Previous research by the team at Dartmouth Atlas found that there is significant regional variation in spending and disease diagnosis frequency, but this variation is not correlated with higher quality. However, regional variation may be overstated. According to Zuckerman et al. (2010):
“Unadjusted Medicare spending per beneficiary was 52% higher in geographic regions in the highest spending quintile than in regions in the lowest quintile. After adjustment for demographic and baseline health characteristics and changes in health status, the difference in spending between the highest and lowest quintiles was reduced to 33%. Health status accounted for 29% of the unadjusted geographic difference in per-beneficiary spending; additional adjustment for area-level dif ferences in the supply of medical resources did not further reduce the observed differences between the top and bottom quintiles.”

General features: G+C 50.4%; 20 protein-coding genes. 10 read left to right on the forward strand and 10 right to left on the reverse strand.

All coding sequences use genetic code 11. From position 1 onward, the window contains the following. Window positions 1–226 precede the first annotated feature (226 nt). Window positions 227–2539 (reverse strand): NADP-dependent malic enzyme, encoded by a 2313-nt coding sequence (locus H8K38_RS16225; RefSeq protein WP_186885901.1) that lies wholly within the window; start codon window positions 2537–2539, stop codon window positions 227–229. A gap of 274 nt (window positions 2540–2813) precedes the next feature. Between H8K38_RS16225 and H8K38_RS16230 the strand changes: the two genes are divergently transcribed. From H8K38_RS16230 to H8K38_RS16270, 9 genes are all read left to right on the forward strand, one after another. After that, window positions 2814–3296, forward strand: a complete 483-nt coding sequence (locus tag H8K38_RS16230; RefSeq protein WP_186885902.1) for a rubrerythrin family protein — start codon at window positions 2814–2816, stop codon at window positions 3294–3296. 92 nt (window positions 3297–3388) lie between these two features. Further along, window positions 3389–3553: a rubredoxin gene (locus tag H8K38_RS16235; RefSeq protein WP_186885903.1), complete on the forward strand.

The authors used 2000-2002 data from the MCBS to draw these conclusions. They controlled for age, sex, race, urban/rural, self-reported health status, smoking status, BMI, previous diagnoses of diabetes or hypertension, family income, supplementary insurance coverage, and area-level supply of medical resources. The analysis was conducted at the HRR level.
If regional variation is spending is mostly due to disease burden rather than practice patterns, efforts to change practice patterns at the region level may prove fruitless.
- Stephen Zuckerman, Ph.D., Timothy Waidmann, Ph.D., Robert Berenson, M.D., and Jack Hadley, Ph.D. Clarifying Sources of Geographic Differences in Medicare Spending. N Engl J Med 2010; 363:54-62July 1, 2010.